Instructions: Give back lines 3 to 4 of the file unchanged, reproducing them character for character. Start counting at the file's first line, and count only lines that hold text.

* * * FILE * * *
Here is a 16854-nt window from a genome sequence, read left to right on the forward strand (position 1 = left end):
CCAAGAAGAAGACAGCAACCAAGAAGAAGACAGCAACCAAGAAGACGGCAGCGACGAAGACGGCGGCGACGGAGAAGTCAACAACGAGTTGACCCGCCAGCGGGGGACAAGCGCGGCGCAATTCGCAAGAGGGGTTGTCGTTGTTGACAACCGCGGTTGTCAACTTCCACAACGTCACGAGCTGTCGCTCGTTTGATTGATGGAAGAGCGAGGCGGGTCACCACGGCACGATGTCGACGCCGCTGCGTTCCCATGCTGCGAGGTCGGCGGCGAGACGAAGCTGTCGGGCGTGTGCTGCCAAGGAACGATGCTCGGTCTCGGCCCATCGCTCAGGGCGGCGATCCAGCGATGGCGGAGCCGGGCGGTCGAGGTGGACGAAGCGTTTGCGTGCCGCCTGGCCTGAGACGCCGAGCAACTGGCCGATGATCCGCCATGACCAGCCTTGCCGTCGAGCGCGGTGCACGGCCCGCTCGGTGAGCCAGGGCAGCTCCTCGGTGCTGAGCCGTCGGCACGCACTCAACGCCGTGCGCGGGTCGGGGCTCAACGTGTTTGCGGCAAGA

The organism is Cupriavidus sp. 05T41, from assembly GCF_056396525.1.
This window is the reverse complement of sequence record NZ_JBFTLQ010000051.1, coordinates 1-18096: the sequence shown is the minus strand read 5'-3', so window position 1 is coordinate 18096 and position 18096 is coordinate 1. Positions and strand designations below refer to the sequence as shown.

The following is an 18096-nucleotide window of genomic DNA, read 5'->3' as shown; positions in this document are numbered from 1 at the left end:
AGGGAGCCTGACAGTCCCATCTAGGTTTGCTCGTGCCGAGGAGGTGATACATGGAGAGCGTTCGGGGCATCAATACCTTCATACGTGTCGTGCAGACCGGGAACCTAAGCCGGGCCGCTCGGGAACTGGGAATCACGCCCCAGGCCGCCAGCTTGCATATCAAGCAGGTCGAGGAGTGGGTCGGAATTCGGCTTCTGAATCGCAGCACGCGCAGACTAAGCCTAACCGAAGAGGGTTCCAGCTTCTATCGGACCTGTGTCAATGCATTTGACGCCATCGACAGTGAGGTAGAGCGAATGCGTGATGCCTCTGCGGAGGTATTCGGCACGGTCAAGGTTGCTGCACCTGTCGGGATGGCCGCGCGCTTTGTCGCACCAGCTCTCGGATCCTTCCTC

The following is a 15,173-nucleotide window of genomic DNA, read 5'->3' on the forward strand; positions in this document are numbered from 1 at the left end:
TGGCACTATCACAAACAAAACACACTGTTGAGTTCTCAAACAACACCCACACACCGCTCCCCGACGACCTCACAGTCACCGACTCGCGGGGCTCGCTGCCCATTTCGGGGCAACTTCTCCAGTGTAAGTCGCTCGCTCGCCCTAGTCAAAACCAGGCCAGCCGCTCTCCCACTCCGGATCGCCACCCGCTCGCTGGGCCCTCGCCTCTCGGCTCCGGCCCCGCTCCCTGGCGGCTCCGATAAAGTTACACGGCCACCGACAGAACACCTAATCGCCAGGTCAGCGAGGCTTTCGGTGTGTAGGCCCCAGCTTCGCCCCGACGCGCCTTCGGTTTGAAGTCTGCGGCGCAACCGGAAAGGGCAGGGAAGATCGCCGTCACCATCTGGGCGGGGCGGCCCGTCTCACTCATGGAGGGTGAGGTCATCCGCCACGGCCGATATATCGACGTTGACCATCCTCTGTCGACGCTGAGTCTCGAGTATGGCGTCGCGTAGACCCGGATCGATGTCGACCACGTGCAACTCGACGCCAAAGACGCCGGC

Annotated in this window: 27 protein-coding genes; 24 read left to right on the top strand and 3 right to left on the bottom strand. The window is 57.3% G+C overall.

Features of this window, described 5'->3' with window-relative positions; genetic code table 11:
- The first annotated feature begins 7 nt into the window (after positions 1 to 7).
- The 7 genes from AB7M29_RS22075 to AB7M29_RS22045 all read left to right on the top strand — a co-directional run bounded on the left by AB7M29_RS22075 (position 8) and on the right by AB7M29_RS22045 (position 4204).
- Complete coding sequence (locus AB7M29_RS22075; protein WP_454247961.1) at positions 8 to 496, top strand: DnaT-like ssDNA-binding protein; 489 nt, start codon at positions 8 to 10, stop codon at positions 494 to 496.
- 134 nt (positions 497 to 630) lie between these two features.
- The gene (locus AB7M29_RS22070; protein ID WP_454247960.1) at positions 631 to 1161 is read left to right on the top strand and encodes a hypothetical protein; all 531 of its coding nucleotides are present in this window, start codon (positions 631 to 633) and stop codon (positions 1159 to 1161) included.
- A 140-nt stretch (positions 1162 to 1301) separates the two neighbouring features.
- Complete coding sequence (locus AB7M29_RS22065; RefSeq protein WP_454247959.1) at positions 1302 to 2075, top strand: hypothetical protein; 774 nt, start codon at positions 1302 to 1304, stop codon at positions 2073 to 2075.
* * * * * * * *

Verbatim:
The organism is Cupriavidus sp. 05T41, from assembly GCF_056396525.1.
This window is the reverse complement of sequence record NZ_JBFTLQ010000051.1, coordinates 1-18096: the sequence shown is the minus strand read 5'-3', so window position 1 is coordinate 18096 and position 18096 is coordinate 1. Positions and strand designations below refer to the sequence as shown.